South Korea Seeks Prison Term for Stem Cell Research Fraud Hwang Woo-suk
by Steven Ertelt
August 24, 2009
Seoul, South Korea (LifeNews.com) — South Korea officials told a court on Monday that they want disgraced embryonic stem cell research scientist Hwang Woo-suk to face four years for allegedly engaging in fraud. Hwang became an international embarrassment after he admitted to faking supposed advances in the science that involves the destruction of human life.
In the studies his team conducted, Hwang claimed to have created the first cloned human embryo and claimed to have created patient-matched embryonic stem cells that would overcome immune system rejection issues.
Those would have been big advances since embryonic stem cells have yet to help a single human patient and have encountered numerous problems when used in animals.
Hwang and some of his top colleagues were indicted in May 2006 by South Korean prosecutors and charged with fraud, embezzlement and violating bioethics rules. He faces potential jail time as a result of allegations of widespread embezzlement of $2.8 million in public research funds.
After getting more than $35 billion in research funds from the government and private donors, South Korean prosecutors say Hwang misused much of the money by laundering it through 63 bank accounts set up under false names.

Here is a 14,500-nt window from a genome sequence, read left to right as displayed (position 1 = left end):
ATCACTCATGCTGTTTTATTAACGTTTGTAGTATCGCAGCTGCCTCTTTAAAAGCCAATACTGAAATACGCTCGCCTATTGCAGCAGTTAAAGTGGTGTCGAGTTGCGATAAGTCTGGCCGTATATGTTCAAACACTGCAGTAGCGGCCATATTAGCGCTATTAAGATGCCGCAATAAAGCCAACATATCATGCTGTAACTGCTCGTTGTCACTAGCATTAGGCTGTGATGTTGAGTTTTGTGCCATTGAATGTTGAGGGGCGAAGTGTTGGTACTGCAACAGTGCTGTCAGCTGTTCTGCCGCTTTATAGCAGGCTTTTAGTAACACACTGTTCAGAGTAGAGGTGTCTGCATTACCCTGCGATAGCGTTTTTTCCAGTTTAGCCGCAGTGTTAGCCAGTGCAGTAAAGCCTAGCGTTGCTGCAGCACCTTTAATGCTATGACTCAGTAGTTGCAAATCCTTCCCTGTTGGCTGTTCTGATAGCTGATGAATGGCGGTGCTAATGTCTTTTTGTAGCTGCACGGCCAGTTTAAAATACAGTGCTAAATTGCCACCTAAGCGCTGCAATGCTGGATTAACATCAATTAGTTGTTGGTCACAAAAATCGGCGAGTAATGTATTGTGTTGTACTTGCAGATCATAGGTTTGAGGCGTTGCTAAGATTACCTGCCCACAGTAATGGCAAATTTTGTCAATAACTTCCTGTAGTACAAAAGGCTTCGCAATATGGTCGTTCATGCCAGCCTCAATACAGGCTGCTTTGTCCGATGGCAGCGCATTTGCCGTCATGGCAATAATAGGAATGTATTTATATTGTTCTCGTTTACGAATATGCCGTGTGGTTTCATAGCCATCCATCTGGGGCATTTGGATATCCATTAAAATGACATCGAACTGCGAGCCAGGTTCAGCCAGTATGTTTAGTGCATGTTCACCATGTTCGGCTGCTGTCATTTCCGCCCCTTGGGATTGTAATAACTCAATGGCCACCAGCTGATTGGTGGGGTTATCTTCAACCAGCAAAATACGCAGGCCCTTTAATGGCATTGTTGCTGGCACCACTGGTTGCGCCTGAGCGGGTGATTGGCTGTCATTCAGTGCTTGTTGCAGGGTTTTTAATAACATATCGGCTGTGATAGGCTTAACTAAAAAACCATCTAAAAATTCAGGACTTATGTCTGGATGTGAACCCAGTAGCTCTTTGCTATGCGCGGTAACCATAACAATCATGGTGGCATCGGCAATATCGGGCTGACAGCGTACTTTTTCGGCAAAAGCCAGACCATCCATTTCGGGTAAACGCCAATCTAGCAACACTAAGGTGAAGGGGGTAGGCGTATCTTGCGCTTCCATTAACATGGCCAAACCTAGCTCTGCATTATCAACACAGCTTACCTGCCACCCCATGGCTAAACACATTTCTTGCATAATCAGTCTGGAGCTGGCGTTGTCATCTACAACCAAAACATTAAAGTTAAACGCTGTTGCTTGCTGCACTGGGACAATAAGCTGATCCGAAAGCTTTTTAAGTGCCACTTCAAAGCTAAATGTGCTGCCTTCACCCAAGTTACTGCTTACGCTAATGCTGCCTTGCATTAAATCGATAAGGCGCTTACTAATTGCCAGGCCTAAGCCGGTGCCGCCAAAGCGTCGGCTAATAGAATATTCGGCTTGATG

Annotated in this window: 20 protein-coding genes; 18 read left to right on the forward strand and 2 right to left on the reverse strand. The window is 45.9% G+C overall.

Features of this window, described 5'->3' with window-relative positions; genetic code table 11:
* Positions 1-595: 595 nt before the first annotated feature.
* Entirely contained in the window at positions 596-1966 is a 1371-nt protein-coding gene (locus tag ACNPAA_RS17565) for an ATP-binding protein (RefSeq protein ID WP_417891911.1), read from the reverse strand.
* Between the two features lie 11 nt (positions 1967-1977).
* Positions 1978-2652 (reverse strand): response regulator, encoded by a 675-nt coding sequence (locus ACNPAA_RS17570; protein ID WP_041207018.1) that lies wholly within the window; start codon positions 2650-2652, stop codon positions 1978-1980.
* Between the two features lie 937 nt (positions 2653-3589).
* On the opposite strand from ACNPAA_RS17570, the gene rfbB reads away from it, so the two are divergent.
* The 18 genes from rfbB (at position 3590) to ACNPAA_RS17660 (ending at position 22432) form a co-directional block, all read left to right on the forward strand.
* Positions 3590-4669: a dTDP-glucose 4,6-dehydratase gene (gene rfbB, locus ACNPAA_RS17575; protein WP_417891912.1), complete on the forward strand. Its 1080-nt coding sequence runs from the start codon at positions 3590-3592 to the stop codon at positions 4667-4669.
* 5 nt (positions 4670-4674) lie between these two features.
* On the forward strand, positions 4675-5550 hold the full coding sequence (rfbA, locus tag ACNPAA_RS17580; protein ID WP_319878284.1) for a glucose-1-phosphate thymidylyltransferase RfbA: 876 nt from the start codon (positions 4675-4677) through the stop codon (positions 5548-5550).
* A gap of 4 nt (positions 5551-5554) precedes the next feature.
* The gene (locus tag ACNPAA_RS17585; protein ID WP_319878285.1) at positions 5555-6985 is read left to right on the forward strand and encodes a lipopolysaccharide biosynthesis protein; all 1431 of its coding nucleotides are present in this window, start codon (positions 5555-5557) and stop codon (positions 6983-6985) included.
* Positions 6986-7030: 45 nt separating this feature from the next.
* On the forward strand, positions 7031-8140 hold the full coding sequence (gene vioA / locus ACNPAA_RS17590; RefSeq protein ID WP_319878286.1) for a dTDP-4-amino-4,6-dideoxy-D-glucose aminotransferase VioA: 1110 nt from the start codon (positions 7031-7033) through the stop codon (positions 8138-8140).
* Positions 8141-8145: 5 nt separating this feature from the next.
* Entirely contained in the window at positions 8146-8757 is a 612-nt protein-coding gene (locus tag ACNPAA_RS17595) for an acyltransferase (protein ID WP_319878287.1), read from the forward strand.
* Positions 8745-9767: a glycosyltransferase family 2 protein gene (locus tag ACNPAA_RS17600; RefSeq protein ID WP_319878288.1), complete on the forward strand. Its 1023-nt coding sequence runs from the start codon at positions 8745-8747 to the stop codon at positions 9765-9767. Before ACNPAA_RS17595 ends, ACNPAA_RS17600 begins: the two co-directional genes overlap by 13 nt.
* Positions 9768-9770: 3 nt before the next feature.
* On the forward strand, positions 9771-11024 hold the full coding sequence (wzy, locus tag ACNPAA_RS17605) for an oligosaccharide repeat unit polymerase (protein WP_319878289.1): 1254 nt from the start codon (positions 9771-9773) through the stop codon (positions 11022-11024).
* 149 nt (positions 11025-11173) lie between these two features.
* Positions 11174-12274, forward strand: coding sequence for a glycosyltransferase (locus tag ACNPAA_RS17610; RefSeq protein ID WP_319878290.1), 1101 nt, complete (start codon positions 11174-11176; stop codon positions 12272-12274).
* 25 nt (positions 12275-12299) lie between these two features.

Prosecutors said Hwang brought shame to the country and harm to scientific research in South Korea, according to a Reuters report.
"The disappointment felt by the (Korean) people is enormous," one prosecutor told the court.
Hwang’s attorneys told the court that junior scientists on his team were responsible for the fraud in both the scientific research and use of funds.
"These people, including the prosecutors are trying to tear apart Hwang’s precious scientific evidence," Lee Bong-gu, a lawyer for Hwang, said, according to Reuters.
The trial has lasted for three years as the court has met monthly and spends much of its time hearing from scientists with very technical testimony. The proceedings could continue on a fourth year before a decision is reached.
In the meantime, Hwang relied on major backing from his large cadre of supporters in South Korea to fund the Sooam Biotech Research Foundation in 2006, which specializes in animal cloning and has produced cloned dogs.
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